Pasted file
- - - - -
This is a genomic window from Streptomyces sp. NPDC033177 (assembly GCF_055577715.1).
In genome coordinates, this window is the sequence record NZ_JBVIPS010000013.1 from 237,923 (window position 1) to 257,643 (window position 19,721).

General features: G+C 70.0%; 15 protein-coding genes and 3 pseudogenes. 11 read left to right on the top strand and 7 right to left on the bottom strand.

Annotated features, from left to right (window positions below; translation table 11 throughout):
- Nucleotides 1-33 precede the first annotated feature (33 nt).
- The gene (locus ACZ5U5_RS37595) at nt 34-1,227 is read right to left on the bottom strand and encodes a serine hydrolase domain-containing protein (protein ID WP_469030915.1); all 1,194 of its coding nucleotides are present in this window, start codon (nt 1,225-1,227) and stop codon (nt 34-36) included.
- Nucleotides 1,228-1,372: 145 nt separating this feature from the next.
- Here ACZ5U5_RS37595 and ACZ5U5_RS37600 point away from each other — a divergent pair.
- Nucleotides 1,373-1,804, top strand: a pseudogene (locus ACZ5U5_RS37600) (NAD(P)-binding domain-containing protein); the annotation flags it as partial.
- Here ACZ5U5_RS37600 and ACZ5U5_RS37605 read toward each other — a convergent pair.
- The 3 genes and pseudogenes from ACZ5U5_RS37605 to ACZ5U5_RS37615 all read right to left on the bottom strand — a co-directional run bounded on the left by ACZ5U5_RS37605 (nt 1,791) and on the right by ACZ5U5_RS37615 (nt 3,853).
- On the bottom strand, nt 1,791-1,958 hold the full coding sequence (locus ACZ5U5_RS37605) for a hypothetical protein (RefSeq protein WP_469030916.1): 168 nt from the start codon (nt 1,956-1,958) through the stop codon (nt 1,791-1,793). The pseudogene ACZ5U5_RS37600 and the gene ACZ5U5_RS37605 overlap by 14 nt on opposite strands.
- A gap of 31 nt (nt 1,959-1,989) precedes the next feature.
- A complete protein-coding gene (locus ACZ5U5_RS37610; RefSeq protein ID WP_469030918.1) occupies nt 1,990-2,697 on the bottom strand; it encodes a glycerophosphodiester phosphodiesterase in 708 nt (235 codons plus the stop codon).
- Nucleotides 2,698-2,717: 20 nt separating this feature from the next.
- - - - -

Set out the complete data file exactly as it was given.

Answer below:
This is a genomic window from Streptomyces sp. NPDC033177 (assembly GCF_055577715.1).
In genome coordinates, this window is the sequence record NZ_JBVIPS010000013.1 from 237,923 (window position 1) to 257,643 (window position 19,721).

General features: G+C 70.0%; 15 protein-coding genes and 3 pseudogenes. 11 read left to right on the top strand and 7 right to left on the bottom strand.

Annotated features, from left to right (window positions below; translation table 11 throughout):
- Nucleotides 1-33 precede the first annotated feature (33 nt).
- The gene (locus ACZ5U5_RS37595) at nt 34-1,227 is read right to left on the bottom strand and encodes a serine hydrolase domain-containing protein (protein ID WP_469030915.1); all 1,194 of its coding nucleotides are present in this window, start codon (nt 1,225-1,227) and stop codon (nt 34-36) included.
- Nucleotides 1,228-1,372: 145 nt separating this feature from the next.
- Here ACZ5U5_RS37595 and ACZ5U5_RS37600 point away from each other — a divergent pair.
- Nucleotides 1,373-1,804, top strand: a pseudogene (locus ACZ5U5_RS37600) (NAD(P)-binding domain-containing protein); the annotation flags it as partial.
- Here ACZ5U5_RS37600 and ACZ5U5_RS37605 read toward each other — a convergent pair.
- The 3 genes and pseudogenes from ACZ5U5_RS37605 to ACZ5U5_RS37615 all read right to left on the bottom strand — a co-directional run bounded on the left by ACZ5U5_RS37605 (nt 1,791) and on the right by ACZ5U5_RS37615 (nt 3,853).
- On the bottom strand, nt 1,791-1,958 hold the full coding sequence (locus ACZ5U5_RS37605) for a hypothetical protein (RefSeq protein WP_469030916.1): 168 nt from the start codon (nt 1,956-1,958) through the stop codon (nt 1,791-1,793). The pseudogene ACZ5U5_RS37600 and the gene ACZ5U5_RS37605 overlap by 14 nt on opposite strands.
- A gap of 31 nt (nt 1,959-1,989) precedes the next feature.
- A complete protein-coding gene (locus ACZ5U5_RS37610; RefSeq protein ID WP_469030918.1) occupies nt 1,990-2,697 on the bottom strand; it encodes a glycerophosphodiester phosphodiesterase in 708 nt (235 codons plus the stop codon).
- Nucleotides 2,698-2,717: 20 nt separating this feature from the next.